ment resume, it says the Mountaineers are 9-9 against teams in the top 100 of the RPI. But who have those wins been against? The two big wins that look really good are over Kansas State and No. 9 Georgetown. Those are, in my mind, the only ones that will look great for the Mountaineers to the selection committee. Victories against Marshall, Cincinnati, Miami (Fla.), Oral Roberts and Akron don’t look bad, but will it really be enough to make WVU look better than some of the other bubble teams fighting for a spot? Five of those nine wins against top-100 teams have come at the Coliseum and three more (Missouri State, Kansas State and Marshall) were at neutral sites. The only away win in that list was last Thursday’s win over Pittsburgh. The Mountaineers are 1-5 on Reason No. 2: Where are the road against top-100 teams, the resume wins? see carvelli on PAGE 10 If you look at WVU’s tourna-


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Fulham striker Clint Dempsey was one of 16 players based on European teams on the U.S. national team’s 21-man roster going up against Italy next Wednesday.

ap

United States getting ready for friendly match against Italy (AP)— Fulham striker Clint Dempsey and Everton goalkeeper Tim Howard were among 16 European-based US players named Thursday to the 21-man American roster for next Wednesday’s football friendly against Italy. Los Angeles Galaxy striker Landon Donovan could play alongside World Cup front-line partner Dempsey for the first time since German legend Jurgen Klinsmann took over last year as coach in the match at Genoa. The Azzurri will be playing their 2012 opener ahead of June’s European Championships in Poland and Ukraine. The Italians have been drawn alongside world champion Spain, Croatia and Republic of Ireland. The Americans enter on a three-game win streak that began with a 3-2 victory over Slo-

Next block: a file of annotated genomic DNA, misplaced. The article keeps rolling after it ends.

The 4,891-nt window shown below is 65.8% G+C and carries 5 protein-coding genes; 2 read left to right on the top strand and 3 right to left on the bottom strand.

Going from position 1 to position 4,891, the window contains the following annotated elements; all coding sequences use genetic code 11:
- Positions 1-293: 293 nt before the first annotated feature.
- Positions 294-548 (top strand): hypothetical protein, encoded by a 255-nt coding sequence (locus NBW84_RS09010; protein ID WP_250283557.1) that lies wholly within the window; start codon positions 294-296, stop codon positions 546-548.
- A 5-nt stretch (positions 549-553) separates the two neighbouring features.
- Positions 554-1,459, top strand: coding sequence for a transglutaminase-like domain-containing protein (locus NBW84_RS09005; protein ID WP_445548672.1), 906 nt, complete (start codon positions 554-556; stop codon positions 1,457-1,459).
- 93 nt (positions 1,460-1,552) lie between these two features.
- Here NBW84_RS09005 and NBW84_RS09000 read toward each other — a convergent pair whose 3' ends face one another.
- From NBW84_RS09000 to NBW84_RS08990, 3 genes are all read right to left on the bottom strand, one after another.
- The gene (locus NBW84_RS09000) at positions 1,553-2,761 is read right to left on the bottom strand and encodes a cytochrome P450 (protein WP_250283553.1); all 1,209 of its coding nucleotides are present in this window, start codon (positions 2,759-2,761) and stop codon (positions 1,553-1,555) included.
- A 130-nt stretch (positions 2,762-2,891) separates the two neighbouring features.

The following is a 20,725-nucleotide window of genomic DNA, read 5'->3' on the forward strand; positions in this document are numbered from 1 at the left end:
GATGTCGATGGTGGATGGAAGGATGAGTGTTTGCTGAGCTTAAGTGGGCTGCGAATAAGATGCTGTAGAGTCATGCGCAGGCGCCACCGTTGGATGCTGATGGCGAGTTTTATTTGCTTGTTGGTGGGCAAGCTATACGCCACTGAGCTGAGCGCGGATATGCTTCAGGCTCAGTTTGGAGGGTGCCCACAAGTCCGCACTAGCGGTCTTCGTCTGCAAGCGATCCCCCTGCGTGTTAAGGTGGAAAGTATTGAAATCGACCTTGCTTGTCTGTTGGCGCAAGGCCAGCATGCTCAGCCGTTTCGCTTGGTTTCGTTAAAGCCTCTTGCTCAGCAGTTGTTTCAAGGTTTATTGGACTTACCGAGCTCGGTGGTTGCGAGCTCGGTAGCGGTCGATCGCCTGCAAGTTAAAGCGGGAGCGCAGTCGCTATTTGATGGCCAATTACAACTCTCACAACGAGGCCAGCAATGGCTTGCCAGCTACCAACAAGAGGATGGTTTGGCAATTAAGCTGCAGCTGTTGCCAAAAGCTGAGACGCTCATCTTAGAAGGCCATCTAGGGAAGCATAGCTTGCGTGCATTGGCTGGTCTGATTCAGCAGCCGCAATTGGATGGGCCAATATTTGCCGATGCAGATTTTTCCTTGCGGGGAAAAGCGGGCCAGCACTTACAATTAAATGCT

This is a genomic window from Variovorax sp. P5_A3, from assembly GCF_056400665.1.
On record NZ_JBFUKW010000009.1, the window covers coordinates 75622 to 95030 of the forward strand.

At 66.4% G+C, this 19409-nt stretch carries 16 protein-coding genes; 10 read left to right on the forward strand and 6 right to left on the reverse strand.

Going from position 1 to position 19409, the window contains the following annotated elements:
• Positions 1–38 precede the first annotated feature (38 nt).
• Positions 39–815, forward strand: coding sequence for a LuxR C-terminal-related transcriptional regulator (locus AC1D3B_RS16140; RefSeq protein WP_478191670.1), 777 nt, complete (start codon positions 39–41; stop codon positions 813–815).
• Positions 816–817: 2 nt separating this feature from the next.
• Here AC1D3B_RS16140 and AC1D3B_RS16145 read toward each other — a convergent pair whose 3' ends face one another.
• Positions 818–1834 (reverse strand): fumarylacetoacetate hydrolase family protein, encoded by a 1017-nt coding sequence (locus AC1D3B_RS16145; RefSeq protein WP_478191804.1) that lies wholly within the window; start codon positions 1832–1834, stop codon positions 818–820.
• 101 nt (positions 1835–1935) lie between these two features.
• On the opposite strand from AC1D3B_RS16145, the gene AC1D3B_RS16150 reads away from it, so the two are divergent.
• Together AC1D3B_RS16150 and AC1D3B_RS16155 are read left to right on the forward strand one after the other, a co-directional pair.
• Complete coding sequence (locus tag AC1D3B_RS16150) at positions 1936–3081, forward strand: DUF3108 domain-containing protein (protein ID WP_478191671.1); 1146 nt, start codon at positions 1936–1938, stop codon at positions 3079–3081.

carvelli

Continued from page 9 and 3-6 in true away games. According to the current RPI rankings, WVU’s third-best win after Kansas State and Georgetown came against Oral Roberts in its season-opener. I’m just not sure if that resume will get the Mountaineers in the tournament as of right now. They can get two more wins that will look better than the victory over the Golden Eagles if they can come away with wins over No. 10 Marquette or South Florida. Those wins would go a long way in making their chances much, much better.